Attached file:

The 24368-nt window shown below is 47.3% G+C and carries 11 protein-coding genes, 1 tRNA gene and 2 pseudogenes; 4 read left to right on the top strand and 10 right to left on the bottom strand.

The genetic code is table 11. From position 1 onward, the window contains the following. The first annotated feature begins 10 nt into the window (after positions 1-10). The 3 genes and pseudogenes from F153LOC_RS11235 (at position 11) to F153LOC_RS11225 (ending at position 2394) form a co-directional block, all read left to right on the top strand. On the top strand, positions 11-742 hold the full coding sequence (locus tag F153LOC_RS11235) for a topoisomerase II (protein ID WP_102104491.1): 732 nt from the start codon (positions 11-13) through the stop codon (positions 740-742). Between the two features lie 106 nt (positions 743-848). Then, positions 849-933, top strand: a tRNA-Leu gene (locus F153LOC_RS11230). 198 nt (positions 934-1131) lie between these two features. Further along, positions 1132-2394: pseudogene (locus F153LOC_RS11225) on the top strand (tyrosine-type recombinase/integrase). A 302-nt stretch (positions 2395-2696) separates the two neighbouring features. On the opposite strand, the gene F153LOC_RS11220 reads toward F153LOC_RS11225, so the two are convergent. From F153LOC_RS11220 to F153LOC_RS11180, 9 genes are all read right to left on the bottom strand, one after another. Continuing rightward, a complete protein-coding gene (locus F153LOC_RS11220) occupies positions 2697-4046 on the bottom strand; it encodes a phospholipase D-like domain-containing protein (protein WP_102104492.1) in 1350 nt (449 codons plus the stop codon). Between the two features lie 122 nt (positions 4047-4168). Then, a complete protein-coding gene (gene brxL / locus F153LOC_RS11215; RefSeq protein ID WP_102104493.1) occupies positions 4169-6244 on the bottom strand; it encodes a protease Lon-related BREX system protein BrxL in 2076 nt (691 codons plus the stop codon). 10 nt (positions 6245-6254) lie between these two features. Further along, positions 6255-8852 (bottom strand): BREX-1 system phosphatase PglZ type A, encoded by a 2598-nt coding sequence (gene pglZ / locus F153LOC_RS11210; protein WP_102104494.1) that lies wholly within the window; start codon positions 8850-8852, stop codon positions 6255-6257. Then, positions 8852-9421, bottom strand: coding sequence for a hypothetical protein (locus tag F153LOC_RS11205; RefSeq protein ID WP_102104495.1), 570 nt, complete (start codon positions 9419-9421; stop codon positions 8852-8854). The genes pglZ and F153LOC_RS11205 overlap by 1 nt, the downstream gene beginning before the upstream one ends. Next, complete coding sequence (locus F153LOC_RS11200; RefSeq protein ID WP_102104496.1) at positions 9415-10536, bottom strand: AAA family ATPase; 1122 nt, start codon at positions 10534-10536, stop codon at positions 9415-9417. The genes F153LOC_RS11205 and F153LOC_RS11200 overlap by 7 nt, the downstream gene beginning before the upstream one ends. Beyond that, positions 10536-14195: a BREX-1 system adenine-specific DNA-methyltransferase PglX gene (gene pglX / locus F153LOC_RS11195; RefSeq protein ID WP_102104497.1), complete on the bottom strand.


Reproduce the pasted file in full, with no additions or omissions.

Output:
The 24368-nt window shown below is 47.3% G+C and carries 11 protein-coding genes, 1 tRNA gene and 2 pseudogenes; 4 read left to right on the top strand and 10 right to left on the bottom strand.

The genetic code is table 11. From position 1 onward, the window contains the following. The first annotated feature begins 10 nt into the window (after positions 1-10). The 3 genes and pseudogenes from F153LOC_RS11235 (at position 11) to F153LOC_RS11225 (ending at position 2394) form a co-directional block, all read left to right on the top strand. On the top strand, positions 11-742 hold the full coding sequence (locus tag F153LOC_RS11235) for a topoisomerase II (protein ID WP_102104491.1): 732 nt from the start codon (positions 11-13) through the stop codon (positions 740-742). Between the two features lie 106 nt (positions 743-848). Then, positions 849-933, top strand: a tRNA-Leu gene (locus F153LOC_RS11230). 198 nt (positions 934-1131) lie between these two features. Further along, positions 1132-2394: pseudogene (locus F153LOC_RS11225) on the top strand (tyrosine-type recombinase/integrase). A 302-nt stretch (positions 2395-2696) separates the two neighbouring features. On the opposite strand, the gene F153LOC_RS11220 reads toward F153LOC_RS11225, so the two are convergent. From F153LOC_RS11220 to F153LOC_RS11180, 9 genes are all read right to left on the bottom strand, one after another. Continuing rightward, a complete protein-coding gene (locus F153LOC_RS11220) occupies positions 2697-4046 on the bottom strand; it encodes a phospholipase D-like domain-containing protein (protein WP_102104492.1) in 1350 nt (449 codons plus the stop codon). Between the two features lie 122 nt (positions 4047-4168). Then, a complete protein-coding gene (gene brxL / locus F153LOC_RS11215; RefSeq protein ID WP_102104493.1) occupies positions 4169-6244 on the bottom strand; it encodes a protease Lon-related BREX system protein BrxL in 2076 nt (691 codons plus the stop codon). 10 nt (positions 6245-6254) lie between these two features. Further along, positions 6255-8852 (bottom strand): BREX-1 system phosphatase PglZ type A, encoded by a 2598-nt coding sequence (gene pglZ / locus F153LOC_RS11210; protein WP_102104494.1) that lies wholly within the window; start codon positions 8850-8852, stop codon positions 6255-6257. Then, positions 8852-9421, bottom strand: coding sequence for a hypothetical protein (locus tag F153LOC_RS11205; RefSeq protein ID WP_102104495.1), 570 nt, complete (start codon positions 9419-9421; stop codon positions 8852-8854). The genes pglZ and F153LOC_RS11205 overlap by 1 nt, the downstream gene beginning before the upstream one ends. Next, complete coding sequence (locus F153LOC_RS11200; RefSeq protein ID WP_102104496.1) at positions 9415-10536, bottom strand: AAA family ATPase; 1122 nt, start codon at positions 10534-10536, stop codon at positions 9415-9417. The genes F153LOC_RS11205 and F153LOC_RS11200 overlap by 7 nt, the downstream gene beginning before the upstream one ends. Beyond that, positions 10536-14195: a BREX-1 system adenine-specific DNA-methyltransferase PglX gene (gene pglX / locus F153LOC_RS11195; RefSeq protein ID WP_102104497.1), complete on the bottom strand.